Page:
Or is this DCLG speaking out of both sides of their collective mouths? They give you an opportunity to make an improvement in your policies, but only if you are willing to invest in proving that it is justified for your particular area? This is of course standard practice in Local Plan preparation. Producing the evidence required to justify NOT providing enough housing land, being the most obvious one. Gypsy and Traveller sites, leisure, public open space requirements and road infrastructure, are all evidence based requirements that are totally appropriate, as somebody has to pay for them and they should not be required just for the sake of it – but room sizes, really?

This statement is clearly designed to con people into thinking that DCLG are, to quote Eric Pickles, “on the side of hard working taxpayers”, whilst at the same time discouraging cash strapped councils from actually doing the evidence gathering required. If DCLG were genuine in their wish to see our rabbits hutch homes consigned to history, they would simple produce a national standard to be applied in the same as the building regulations are. Score another one for the vested interests of the planning industry me thinks.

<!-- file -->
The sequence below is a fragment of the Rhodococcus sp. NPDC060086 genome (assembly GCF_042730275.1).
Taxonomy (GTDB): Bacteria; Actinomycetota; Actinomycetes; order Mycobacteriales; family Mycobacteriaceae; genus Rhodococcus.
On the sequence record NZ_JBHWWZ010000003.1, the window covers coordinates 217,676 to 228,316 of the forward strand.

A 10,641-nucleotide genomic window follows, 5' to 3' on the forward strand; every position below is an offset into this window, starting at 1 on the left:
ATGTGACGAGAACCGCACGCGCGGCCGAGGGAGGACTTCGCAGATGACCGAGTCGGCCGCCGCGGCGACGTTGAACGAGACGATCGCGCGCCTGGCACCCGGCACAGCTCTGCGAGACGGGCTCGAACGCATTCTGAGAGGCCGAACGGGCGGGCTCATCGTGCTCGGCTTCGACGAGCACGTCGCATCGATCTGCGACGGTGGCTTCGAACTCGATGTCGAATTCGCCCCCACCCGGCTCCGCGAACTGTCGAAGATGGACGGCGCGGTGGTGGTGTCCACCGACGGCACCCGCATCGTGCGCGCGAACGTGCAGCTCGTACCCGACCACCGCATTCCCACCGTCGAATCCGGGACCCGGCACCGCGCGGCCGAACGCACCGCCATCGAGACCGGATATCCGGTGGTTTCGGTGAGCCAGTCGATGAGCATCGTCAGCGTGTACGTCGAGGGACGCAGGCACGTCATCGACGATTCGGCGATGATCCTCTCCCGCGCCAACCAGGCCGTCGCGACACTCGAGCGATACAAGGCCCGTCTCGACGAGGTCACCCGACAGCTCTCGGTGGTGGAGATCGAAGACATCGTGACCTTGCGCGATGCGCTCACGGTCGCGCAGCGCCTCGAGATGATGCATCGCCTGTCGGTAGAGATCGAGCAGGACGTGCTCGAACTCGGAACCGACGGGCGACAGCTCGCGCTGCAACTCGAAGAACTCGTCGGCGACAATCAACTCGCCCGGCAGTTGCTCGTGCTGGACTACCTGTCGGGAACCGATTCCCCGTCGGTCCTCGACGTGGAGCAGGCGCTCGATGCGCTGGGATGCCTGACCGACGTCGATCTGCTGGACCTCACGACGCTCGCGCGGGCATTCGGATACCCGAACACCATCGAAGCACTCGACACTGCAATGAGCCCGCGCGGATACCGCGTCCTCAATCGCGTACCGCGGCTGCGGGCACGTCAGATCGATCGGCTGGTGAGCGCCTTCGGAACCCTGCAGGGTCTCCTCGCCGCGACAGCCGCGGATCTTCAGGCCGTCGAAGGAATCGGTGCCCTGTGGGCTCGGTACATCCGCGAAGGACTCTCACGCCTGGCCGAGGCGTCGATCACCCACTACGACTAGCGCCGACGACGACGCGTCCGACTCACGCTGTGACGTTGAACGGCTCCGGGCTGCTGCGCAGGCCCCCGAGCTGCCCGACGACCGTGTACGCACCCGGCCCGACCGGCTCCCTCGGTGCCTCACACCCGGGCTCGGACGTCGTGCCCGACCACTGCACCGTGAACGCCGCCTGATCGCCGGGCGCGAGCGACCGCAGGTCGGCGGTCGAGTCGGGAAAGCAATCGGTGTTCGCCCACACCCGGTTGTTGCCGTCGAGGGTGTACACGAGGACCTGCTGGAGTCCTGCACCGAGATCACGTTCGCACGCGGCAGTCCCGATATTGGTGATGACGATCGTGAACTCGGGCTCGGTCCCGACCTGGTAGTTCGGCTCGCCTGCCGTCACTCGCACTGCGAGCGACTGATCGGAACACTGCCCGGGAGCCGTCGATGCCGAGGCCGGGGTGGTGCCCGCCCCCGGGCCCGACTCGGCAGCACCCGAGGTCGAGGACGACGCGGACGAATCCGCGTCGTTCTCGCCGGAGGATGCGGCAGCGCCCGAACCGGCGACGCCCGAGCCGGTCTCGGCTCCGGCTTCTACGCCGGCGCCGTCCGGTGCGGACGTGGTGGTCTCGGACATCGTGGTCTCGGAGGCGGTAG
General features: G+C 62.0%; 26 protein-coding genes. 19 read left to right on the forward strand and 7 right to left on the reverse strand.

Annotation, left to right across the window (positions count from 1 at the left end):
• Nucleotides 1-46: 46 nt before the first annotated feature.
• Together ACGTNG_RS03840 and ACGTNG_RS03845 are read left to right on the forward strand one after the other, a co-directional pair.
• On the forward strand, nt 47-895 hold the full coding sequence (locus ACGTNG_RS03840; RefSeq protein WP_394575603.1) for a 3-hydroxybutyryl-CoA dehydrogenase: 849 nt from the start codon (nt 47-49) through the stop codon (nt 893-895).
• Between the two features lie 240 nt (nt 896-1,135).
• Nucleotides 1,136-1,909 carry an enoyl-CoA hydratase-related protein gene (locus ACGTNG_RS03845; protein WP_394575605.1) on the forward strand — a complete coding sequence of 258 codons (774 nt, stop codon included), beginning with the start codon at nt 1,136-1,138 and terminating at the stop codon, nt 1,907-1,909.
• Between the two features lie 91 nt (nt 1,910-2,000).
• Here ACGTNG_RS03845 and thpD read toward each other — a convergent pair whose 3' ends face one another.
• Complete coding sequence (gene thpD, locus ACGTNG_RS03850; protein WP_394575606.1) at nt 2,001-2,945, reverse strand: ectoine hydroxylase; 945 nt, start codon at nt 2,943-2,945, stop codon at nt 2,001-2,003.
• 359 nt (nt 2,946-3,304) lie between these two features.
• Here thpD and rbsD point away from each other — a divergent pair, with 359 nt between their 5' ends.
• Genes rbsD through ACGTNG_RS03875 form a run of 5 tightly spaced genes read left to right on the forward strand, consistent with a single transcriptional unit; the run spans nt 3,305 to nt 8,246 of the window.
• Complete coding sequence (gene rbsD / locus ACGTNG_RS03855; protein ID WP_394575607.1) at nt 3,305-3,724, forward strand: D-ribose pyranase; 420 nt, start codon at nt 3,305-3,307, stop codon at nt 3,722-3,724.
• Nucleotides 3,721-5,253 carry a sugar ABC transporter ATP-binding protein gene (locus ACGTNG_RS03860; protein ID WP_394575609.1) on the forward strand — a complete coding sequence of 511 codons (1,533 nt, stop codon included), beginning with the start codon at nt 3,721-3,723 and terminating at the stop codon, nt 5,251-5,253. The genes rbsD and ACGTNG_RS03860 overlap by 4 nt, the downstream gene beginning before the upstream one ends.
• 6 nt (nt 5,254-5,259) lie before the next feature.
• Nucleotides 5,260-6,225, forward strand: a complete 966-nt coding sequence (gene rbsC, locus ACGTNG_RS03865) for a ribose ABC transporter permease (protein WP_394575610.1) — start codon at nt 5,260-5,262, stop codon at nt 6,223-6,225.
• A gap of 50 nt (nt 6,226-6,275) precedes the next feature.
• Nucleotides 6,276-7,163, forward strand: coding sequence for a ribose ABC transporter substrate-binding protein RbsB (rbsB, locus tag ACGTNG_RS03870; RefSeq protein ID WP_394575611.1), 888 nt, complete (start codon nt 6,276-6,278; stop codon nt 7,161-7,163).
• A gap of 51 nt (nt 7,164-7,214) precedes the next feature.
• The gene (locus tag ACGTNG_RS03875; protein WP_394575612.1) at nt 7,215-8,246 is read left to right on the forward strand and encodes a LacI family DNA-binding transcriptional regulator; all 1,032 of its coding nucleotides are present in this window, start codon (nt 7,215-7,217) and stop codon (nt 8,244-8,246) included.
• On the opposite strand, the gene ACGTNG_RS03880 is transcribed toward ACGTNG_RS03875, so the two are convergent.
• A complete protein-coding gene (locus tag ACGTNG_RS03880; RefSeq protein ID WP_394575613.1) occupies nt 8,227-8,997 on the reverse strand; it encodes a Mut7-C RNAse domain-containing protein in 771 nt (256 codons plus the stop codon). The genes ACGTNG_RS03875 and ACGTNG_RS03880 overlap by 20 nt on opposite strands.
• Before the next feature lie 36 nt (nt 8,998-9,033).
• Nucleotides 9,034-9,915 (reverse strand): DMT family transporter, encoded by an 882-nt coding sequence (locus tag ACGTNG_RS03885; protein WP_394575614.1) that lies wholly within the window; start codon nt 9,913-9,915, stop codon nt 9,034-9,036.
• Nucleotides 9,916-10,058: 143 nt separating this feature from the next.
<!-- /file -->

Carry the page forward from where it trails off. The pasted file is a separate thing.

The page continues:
The Department for Communities and Local Government (DCLG) said the administration was inviting views on “minimum space and access standards that would allow councils to seek bigger homes to meet local needs, including those of older and disabled people”.

Parking ticket protest in a vulture costume

Only in Britain, or arguably in England more so, could a citizen achieve such unintended(?) irony whilst protesting against the state. Priceless.